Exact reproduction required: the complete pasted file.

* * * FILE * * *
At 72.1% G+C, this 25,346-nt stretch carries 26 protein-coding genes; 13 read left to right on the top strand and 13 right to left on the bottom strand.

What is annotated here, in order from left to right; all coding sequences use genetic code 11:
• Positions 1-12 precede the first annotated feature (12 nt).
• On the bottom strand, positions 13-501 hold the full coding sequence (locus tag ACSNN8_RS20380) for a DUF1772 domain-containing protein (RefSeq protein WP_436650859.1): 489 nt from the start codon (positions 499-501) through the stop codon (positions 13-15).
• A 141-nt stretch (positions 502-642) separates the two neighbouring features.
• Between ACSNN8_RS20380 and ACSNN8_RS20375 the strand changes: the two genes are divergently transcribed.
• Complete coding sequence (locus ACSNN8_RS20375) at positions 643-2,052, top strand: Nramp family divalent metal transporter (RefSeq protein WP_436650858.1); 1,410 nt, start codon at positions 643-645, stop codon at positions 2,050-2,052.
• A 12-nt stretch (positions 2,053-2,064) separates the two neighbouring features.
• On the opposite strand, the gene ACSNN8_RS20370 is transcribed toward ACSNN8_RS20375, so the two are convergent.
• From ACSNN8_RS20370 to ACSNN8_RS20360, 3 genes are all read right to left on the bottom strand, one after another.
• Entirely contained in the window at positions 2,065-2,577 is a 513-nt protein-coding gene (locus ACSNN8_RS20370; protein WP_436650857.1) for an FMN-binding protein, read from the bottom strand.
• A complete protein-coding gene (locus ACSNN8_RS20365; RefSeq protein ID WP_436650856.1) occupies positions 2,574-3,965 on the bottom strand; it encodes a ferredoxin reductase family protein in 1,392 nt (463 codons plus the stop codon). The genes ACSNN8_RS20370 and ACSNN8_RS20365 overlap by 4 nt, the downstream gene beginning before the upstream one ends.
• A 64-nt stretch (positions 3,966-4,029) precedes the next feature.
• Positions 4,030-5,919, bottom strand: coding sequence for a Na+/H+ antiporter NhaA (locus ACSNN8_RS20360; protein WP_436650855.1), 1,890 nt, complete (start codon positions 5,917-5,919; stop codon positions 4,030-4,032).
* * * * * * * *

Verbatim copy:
At 72.1% G+C, this 25,346-nt stretch carries 26 protein-coding genes; 13 read left to right on the top strand and 13 right to left on the bottom strand.

What is annotated here, in order from left to right; all coding sequences use genetic code 11:
• Positions 1-12 precede the first annotated feature (12 nt).
• On the bottom strand, positions 13-501 hold the full coding sequence (locus tag ACSNN8_RS20380) for a DUF1772 domain-containing protein (RefSeq protein WP_436650859.1): 489 nt from the start codon (positions 499-501) through the stop codon (positions 13-15).
• A 141-nt stretch (positions 502-642) separates the two neighbouring features.
• Between ACSNN8_RS20380 and ACSNN8_RS20375 the strand changes: the two genes are divergently transcribed.
• Complete coding sequence (locus ACSNN8_RS20375) at positions 643-2,052, top strand: Nramp family divalent metal transporter (RefSeq protein WP_436650858.1); 1,410 nt, start codon at positions 643-645, stop codon at positions 2,050-2,052.
• A 12-nt stretch (positions 2,053-2,064) separates the two neighbouring features.
• On the opposite strand, the gene ACSNN8_RS20370 is transcribed toward ACSNN8_RS20375, so the two are convergent.
• From ACSNN8_RS20370 to ACSNN8_RS20360, 3 genes are all read right to left on the bottom strand, one after another.
• Entirely contained in the window at positions 2,065-2,577 is a 513-nt protein-coding gene (locus ACSNN8_RS20370; protein WP_436650857.1) for an FMN-binding protein, read from the bottom strand.
• A complete protein-coding gene (locus ACSNN8_RS20365; RefSeq protein ID WP_436650856.1) occupies positions 2,574-3,965 on the bottom strand; it encodes a ferredoxin reductase family protein in 1,392 nt (463 codons plus the stop codon). The genes ACSNN8_RS20370 and ACSNN8_RS20365 overlap by 4 nt, the downstream gene beginning before the upstream one ends.
• A 64-nt stretch (positions 3,966-4,029) precedes the next feature.
• Positions 4,030-5,919, bottom strand: coding sequence for a Na+/H+ antiporter NhaA (locus ACSNN8_RS20360; protein WP_436650855.1), 1,890 nt, complete (start codon positions 5,917-5,919; stop codon positions 4,030-4,032).